SAFETY chiefs have been accused of failing to justify a plan to cut the number of homes in Southampton that would get anti-radiation pills in a nuclear accident.

They want to reduce from 2km to 1.5km a safety zone around the berth in the port used by visiting nuclear-powered submarines.

It would mean potassium iodate tablets handed out to just 3,500 homes rather than 9,202, saving the Royal Navy time and money.

But anti-nuclear campaigners say that the risk of an accident, which could result in radiation spewing from a sub’s reactor, is likely to have increased with time.

They accuse the council of failing to demand a proper explanation from the Ministry of Defence (MoD) and Health & Safety Executive (HSE), which made the request to the council to amend the city’s emergency plan, dubbed SotonSafe.

Council officers said that the request was based on an “updated safety assessment”, but could not reveal further details.

John Vetterlein, from Solent Coalition Against Nuclear ships (SCANS), said: “The subs are probably older and more dangerous, so what’s changed? This has major implications for public safety.

“We are not being presented with any evidence whatsoever to justify this.”

But council leader Alec Samuels said: “There is no point in accusing us of not asking questions when the answers are not available.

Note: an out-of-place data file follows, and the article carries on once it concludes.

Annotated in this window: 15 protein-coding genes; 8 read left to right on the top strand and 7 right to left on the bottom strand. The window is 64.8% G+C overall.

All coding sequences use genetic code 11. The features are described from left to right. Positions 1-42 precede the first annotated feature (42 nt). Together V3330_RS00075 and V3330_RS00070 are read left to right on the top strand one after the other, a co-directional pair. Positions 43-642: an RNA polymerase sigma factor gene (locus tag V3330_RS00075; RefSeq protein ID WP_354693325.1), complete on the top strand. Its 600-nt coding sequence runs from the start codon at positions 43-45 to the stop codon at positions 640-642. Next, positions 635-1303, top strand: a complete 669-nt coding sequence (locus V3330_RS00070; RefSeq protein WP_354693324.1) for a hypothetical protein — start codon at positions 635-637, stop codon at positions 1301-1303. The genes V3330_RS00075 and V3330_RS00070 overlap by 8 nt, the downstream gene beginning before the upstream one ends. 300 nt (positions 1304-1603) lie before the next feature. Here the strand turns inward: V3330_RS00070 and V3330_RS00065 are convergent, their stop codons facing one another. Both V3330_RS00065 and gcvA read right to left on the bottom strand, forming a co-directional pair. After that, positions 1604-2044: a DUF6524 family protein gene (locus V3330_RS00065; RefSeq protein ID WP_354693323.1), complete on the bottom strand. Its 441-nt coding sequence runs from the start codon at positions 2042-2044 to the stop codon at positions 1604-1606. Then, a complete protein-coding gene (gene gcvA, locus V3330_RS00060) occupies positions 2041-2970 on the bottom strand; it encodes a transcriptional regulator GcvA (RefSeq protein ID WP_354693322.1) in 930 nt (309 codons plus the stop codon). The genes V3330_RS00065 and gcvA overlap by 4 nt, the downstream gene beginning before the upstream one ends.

“This is a matter of national defence. It is not and never has been the practice to disclose all military secrets that would jeopardise national security.”

Nuclear vessels are entitled to dock at Z berth in the port.

Since 1977 there have been 14 visits, normally lasting five days, without incident. It is estimated that there is a onein- 20,000 years possibility of a nuclear accident.

Possible hazards to residents would include breathing in radioactive material, exposure to radioactivity fallen on the ground and contaminated food.

Members of the council’s overview and scrutiny committee have recommended that Tory council leaders tell the Navy that nuclear ships are not welcome in the port.

A council officer will later this month decide whether to reduce the safety zone and revise the SotonSafe plan for adoption in December. Health chiefs have not objected.

An HSE spokesman said that it was reviewing what non-sensitive information in its “request” to the council could be made public.